Chemotherapy works well at killing fast-growing cells, such as cancer cells. But some other, healthy cells in our bodies are also fast-growing. These include the cells that help skin stay soft and nails to grow. Chemotherapy can make your skin more sensitive and reduce the oil your skin makes, causing dryness.

In some cases, chemotherapy can cause certain white blood cells, called neutrophils, to drop to low levels, a condition called neutropenia. Neutropenia increases the risk of infections of the skin and nails.

Some common skin effects of chemotherapy are:

  • Redness
  • Rash
  • Dryness
  • Peeling
  • Sensitivity to the sun
  • Pain, swelling, redness and/or pus in the skin around the fingernails or toenails (an infection called paronychia)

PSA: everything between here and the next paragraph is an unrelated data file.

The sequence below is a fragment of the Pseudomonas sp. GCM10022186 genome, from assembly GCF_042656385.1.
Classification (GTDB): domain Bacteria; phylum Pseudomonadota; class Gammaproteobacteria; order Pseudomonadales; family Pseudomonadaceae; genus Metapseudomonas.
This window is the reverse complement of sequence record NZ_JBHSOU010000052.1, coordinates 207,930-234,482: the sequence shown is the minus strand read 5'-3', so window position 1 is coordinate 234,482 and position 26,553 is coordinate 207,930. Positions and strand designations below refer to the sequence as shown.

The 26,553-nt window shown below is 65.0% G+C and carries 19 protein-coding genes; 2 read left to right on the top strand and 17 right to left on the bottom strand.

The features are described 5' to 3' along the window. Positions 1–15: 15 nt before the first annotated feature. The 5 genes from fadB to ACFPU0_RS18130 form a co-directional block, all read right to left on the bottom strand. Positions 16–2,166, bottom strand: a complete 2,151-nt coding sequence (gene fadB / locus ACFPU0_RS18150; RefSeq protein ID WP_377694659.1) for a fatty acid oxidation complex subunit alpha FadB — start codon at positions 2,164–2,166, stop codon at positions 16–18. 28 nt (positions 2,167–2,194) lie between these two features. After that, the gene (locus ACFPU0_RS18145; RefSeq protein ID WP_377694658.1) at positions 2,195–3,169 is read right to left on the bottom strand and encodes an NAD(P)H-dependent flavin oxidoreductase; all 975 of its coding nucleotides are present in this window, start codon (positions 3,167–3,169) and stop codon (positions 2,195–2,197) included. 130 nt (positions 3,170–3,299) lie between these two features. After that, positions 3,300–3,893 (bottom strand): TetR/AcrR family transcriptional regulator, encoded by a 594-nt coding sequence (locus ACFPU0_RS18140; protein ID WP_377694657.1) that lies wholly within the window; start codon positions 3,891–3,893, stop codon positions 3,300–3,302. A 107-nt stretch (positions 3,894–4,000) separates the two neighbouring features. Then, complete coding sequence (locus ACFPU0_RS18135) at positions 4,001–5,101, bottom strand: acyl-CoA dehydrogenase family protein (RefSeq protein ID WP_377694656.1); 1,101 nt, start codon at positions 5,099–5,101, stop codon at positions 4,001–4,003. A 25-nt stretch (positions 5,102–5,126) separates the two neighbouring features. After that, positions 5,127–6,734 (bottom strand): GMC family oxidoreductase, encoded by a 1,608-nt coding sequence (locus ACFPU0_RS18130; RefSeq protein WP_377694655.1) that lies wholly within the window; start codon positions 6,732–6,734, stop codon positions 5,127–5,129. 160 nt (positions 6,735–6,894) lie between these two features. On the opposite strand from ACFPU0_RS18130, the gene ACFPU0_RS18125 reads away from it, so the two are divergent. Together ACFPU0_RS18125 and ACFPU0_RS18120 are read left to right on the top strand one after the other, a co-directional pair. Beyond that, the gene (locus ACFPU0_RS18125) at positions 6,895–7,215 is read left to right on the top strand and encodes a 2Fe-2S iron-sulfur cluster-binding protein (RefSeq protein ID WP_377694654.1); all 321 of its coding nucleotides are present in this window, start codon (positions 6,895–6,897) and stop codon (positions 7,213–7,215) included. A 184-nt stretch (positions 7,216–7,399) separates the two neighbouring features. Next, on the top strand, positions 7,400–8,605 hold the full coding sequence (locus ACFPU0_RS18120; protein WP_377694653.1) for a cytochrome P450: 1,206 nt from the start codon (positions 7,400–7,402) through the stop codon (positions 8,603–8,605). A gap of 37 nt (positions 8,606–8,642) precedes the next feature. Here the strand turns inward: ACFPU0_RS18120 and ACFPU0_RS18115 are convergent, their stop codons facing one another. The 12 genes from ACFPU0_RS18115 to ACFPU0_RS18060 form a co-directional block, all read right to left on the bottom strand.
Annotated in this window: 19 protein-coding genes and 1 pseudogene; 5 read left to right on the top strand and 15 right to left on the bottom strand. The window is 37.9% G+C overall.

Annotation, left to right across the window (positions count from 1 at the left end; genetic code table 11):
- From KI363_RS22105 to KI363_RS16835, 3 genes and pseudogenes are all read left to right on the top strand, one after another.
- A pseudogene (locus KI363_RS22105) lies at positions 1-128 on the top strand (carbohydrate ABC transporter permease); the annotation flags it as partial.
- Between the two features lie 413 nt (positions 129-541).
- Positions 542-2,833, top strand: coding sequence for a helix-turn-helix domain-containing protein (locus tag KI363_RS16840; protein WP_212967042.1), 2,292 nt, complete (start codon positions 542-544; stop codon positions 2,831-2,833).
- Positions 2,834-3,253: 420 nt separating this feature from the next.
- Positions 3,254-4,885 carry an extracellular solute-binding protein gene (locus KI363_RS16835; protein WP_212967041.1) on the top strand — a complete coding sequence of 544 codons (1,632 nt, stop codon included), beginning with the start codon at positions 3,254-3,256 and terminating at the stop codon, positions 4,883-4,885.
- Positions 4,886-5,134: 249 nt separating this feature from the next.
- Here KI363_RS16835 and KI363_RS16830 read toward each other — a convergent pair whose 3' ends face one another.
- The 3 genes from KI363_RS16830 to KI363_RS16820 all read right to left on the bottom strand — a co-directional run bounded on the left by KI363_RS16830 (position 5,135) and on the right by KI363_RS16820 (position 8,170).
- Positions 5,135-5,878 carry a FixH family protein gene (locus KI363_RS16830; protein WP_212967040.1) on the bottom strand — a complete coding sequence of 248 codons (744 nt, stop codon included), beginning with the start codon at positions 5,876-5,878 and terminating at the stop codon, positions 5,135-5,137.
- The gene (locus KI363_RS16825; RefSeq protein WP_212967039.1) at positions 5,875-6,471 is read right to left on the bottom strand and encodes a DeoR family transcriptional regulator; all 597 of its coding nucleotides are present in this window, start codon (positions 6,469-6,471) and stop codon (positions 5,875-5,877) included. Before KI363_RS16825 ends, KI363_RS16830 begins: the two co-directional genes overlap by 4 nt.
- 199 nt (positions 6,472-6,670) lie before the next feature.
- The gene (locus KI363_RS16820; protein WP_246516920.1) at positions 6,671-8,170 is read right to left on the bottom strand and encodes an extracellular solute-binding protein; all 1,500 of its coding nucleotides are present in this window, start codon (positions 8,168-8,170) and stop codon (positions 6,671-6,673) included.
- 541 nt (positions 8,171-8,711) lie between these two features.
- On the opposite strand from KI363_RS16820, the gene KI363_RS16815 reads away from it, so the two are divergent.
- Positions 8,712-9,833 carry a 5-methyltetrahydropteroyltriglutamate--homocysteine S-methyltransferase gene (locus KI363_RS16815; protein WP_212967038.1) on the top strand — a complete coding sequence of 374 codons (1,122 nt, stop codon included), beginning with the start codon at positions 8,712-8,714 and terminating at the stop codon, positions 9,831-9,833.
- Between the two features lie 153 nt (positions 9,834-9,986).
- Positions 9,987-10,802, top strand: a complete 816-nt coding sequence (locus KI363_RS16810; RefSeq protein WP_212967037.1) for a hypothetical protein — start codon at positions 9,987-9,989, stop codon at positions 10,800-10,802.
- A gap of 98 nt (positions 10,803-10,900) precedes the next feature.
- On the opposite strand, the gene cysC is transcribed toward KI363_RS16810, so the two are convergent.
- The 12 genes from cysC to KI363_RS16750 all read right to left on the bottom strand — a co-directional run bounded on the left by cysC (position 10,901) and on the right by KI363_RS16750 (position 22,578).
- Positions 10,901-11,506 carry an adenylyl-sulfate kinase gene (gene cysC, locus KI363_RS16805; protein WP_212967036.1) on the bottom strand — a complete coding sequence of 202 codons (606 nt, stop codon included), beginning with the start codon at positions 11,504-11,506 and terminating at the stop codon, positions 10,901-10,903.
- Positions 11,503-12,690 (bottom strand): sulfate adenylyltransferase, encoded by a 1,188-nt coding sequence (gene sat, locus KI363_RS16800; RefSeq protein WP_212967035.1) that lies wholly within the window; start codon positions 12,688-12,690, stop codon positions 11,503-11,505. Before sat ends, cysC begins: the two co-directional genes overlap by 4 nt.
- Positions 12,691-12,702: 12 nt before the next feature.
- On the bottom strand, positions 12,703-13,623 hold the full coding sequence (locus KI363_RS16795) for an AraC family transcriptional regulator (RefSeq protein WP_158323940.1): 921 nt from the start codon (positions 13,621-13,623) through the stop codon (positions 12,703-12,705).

Some common nail effects of chemotherapy are:

  • Cracking
  • Darkening
  • Painful or sore cuticles

Chemotherapy medicines that can cause nail and skin changes include:

Radiation therapy

Radiation therapy can cause skin reactions in the area receiving radiation and the skin surrounding it. In breast cancer, this is commonly the breast, chest, and underarm area. Radiation therapy can also be given to other parts of the body in people living with metastatic breast cancer.

Radiation therapy can cause a gradual, sunburn-like skin reaction on the area being treated. The skin may swell or puff. Because radiation affects nerve endings in the skin, it can cause skin to feel more sensitive to touch. Radiation can also make skin dry and itchy, cause it to peel, or cause darkening. Sometimes, people receiving radiation therapy develop sores that can become painful or infected.